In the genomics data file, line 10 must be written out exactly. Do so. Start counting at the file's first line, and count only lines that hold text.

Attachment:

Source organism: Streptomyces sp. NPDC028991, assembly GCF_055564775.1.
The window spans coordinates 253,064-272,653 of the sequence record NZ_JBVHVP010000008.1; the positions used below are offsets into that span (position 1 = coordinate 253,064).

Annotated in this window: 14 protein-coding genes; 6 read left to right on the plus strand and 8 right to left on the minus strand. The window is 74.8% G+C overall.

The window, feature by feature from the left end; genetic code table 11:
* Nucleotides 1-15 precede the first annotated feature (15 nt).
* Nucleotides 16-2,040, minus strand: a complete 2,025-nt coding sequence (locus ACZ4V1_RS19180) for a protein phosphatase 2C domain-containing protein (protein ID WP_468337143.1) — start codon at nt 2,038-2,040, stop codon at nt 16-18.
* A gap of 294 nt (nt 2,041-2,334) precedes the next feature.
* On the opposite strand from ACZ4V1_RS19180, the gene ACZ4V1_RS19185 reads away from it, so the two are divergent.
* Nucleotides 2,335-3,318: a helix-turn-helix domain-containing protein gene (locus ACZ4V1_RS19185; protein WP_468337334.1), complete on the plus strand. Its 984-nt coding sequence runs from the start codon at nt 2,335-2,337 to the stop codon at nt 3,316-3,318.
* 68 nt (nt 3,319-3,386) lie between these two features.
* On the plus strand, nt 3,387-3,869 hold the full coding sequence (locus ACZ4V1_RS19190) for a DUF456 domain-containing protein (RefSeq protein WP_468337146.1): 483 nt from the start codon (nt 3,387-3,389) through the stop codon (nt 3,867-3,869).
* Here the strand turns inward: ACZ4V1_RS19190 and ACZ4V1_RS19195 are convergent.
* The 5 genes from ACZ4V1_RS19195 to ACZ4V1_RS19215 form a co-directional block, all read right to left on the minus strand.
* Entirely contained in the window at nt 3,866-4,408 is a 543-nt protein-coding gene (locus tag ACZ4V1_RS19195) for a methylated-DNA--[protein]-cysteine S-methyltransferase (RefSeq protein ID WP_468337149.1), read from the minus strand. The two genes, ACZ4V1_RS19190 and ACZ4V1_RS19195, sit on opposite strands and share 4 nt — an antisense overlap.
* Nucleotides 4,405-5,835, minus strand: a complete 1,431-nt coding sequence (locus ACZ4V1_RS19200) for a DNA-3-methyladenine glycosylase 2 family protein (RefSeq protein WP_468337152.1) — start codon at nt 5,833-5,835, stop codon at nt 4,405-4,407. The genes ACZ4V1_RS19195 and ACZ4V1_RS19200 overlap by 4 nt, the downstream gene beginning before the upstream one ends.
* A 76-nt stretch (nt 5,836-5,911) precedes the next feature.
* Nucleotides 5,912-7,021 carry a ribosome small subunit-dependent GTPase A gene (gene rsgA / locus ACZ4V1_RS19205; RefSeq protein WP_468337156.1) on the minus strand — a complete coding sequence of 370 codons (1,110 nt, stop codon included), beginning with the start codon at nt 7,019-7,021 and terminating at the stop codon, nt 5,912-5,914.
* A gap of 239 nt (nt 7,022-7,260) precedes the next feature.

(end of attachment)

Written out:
* 68 nt (nt 3,319-3,386) lie between these two features.